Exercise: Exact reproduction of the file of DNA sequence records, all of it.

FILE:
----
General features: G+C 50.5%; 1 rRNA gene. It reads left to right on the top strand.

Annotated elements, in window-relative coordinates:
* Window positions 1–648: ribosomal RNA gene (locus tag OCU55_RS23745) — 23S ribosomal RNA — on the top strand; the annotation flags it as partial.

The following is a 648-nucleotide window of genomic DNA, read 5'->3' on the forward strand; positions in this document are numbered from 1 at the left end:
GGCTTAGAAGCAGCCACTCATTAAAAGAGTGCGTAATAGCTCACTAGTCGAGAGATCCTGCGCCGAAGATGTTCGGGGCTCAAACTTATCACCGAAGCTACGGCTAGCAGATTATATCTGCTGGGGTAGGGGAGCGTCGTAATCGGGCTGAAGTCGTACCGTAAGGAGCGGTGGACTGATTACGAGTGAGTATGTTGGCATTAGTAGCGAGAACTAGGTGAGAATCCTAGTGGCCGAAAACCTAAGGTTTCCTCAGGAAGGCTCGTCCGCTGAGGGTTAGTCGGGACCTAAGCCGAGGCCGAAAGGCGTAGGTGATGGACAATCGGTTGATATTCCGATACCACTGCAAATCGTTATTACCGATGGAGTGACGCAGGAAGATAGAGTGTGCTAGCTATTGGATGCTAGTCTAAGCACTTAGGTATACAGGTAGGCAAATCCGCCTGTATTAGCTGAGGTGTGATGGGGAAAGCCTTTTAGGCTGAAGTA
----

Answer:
General features: G+C 50.5%; 1 rRNA gene. It reads left to right on the top strand.

Annotated elements, in window-relative coordinates:
* Window positions 1–648: ribosomal RNA gene (locus tag OCU55_RS23745) — 23S ribosomal RNA — on the top strand; the annotation flags it as partial.

The following is a 648-nucleotide window of genomic DNA, read 5'->3' on the forward strand; positions in this document are numbered from 1 at the left end:
GGCTTAGAAGCAGCCACTCATTAAAAGAGTGCGTAATAGCTCACTAGTCGAGAGATCCTGCGCCGAAGATGTTCGGGGCTCAAACTTATCACCGAAGCTACGGCTAGCAGATTATATCTGCTGGGGTAGGGGAGCGTCGTAATCGGGCTGAAGTCGTACCGTAAGGAGCGGTGGACTGATTACGAGTGAGTATGTTGGCATTAGTAGCGAGAACTAGGTGAGAATCCTAGTGGCCGAAAACCTAAGGTTTCCTCAGGAAGGCTCGTCCGCTGAGGGTTAGTCGGGACCTAAGCCGAGGCCGAAAGGCGTAGGTGATGGACAATCGGTTGATATTCCGATACCACTGCAAATCGTTATTACCGATGGAGTGACGCAGGAAGATAGAGTGTGCTAGCTATTGGATGCTAGTCTAAGCACTTAGGTATACAGGTAGGCAAATCCGCCTGTATTAGCTGAGGTGTGATGGGGAAAGCCTTTTAGGCTGAAGTA